DCT or wavelets attempt to decompose the image in terms of a standard basis set. This need not necessarily be the optimal representation for a given image. Singular value decomposition o?ers a method by which the transformed domain consists of basis states that is optimal in some sense; i.e., a tailor-made basis for a given image. Many of the earlier works using SVD for watermarking have attempted to manipulate the singular values of the host and the watermark images one way or the other [Liu and Tan (2002), Shieh et al. (2005)]. Another approach is to perform an SVD on various blocks of the image and then add the scaled singular values of the watermark image to that of the host image [Gorodetski et al. (2001)]. For a survey of existing watermarking methods using SVD, we refer the reader to Ganic et al. (2003). In the scheme proposed by Chang et al. (2005), both the singular values and singular vectors are explored for embedding the watermark. A watermarking scheme using minimax eigenvalue decomposition has been proposed by Davidson and Allen (1998). In our algorithm, we assume a situation in which those who have opted to watermark their digital images have access to their original images (without the watermark) and the watermark image for veri?cation purposes later. This does not restrict the applicability of our technique as we argue below. In the proposed method we work at the level of singular vectors and embed the watermark in the singular vectors of the host image. The singular vectors of an image of size (m > n) m × n has n2 parameters and contains detailed,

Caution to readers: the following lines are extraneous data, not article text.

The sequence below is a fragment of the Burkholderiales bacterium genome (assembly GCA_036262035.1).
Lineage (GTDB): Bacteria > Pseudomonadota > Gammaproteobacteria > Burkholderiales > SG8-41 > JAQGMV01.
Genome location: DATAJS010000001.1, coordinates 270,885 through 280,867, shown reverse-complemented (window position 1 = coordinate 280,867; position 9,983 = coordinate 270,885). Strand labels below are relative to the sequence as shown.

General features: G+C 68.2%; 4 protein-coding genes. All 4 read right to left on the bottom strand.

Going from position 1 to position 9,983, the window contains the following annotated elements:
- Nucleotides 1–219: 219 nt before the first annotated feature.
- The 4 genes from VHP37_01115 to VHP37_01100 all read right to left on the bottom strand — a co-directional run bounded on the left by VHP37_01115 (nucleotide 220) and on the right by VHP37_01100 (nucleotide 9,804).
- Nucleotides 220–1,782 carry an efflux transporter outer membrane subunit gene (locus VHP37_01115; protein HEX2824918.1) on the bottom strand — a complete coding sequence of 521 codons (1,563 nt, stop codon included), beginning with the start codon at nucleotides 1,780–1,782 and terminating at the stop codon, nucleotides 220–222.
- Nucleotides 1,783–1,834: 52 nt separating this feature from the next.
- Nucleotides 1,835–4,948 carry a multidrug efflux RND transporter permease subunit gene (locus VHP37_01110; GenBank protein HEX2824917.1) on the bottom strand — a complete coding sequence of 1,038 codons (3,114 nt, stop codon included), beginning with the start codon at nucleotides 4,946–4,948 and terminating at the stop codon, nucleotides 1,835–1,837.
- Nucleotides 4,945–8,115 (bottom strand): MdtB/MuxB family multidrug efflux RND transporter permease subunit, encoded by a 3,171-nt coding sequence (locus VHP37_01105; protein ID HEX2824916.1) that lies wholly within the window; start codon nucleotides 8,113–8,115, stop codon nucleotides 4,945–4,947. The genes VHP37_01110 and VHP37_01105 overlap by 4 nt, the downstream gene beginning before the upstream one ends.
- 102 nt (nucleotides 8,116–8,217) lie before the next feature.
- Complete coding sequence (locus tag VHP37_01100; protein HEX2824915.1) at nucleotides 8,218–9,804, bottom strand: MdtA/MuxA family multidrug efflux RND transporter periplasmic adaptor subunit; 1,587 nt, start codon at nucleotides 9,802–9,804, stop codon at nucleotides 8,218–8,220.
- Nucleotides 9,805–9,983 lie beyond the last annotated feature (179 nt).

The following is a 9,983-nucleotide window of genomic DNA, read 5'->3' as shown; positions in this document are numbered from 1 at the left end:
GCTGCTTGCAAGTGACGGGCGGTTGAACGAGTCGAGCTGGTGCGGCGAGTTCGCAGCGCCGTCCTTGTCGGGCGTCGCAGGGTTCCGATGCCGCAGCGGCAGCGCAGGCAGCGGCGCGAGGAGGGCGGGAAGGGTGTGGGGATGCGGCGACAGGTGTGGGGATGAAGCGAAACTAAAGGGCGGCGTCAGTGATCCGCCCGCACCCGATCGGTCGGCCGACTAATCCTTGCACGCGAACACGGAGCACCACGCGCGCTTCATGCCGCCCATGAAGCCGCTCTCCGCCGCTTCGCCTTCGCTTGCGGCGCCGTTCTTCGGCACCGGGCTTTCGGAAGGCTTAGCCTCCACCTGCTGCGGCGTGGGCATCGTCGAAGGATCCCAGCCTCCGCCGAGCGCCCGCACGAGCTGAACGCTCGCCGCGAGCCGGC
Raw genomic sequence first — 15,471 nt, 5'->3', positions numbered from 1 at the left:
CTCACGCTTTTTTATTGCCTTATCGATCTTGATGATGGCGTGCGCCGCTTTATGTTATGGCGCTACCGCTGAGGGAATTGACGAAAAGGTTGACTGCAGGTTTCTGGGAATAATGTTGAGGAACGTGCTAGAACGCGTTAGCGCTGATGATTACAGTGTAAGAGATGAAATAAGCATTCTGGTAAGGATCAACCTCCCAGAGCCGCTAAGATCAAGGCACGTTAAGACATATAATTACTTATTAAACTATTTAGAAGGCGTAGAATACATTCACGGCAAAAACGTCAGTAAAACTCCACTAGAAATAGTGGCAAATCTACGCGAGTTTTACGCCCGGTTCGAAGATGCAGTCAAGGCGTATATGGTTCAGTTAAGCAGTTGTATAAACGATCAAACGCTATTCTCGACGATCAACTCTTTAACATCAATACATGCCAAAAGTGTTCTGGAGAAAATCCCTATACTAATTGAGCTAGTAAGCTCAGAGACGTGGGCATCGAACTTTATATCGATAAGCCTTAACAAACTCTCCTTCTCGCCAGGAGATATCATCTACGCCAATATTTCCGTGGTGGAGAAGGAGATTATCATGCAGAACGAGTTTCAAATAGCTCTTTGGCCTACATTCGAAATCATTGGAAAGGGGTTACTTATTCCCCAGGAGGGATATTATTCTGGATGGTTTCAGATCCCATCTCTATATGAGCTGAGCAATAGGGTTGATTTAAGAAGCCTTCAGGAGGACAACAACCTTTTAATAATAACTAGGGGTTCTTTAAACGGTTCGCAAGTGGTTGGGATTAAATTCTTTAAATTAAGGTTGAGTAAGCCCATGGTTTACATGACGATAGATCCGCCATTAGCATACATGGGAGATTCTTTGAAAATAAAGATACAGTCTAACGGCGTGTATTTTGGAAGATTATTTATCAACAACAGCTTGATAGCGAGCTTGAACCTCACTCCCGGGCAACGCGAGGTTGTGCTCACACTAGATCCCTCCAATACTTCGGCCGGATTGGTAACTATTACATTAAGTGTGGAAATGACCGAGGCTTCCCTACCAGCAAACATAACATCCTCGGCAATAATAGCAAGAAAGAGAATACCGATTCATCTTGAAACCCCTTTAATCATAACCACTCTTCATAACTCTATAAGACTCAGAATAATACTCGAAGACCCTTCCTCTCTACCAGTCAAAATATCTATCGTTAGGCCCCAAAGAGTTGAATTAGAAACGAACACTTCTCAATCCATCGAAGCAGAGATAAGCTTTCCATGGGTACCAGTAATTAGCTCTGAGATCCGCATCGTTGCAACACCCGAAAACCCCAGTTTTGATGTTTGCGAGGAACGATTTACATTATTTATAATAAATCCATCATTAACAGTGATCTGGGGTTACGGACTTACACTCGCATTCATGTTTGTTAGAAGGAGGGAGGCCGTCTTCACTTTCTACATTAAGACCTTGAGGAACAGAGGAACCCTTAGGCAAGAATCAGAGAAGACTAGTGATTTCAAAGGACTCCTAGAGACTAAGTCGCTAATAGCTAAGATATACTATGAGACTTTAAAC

graded information about the image as opposed to just n singular values. Hence, in the domain of singular vectors, we have more latitude to embed the watermark. We argue that this also leads to a level of digital security in watermark embedding. We also subject our algorithm to tests against additive noise, cropping and JPEG compression. In the next section, we recall the singular value decomposition and then describe our algorithm. Then, we present our numerical simulations including the robustness to several possible attacks.

values of D. We do not consider here the conditions under which a decomposition of type in Eq. (1) will fail for image matrices and hence we assume that, for all practical purposes, the image matrix Z can be decomposed in the form given in Eq. (1). Thus the SVD can be applied directly to digital images represented as matrix arrays.

2.1 Algorithm for embedding watermarking in gray scale image


SVD-Based Watermarking

Singular value decomposition is a popular technique in linear algebra and it has applications in matrix inversion, obtaining low dimensional representation for high dimensional data, for data compression and even data denoising etc., [Golub and Reinsch (1970), Andrews and Patterson (1976), Leon (1994)]. If Z is any m×n matrix, it is possible to ?nd a decomposition of the form Z = U D VT , (1)

In this section we present our algorithm to embed a gray scale image into another gray scale image of the same size using SVD. Let the matrix Z represent the host image which needs to be watermarked. Let W represent the matrix of the image to be embedded. As a ?rst step, we compute the SVD of both Z and W. T T Z = Uz Dz Vz = Az Vz (2)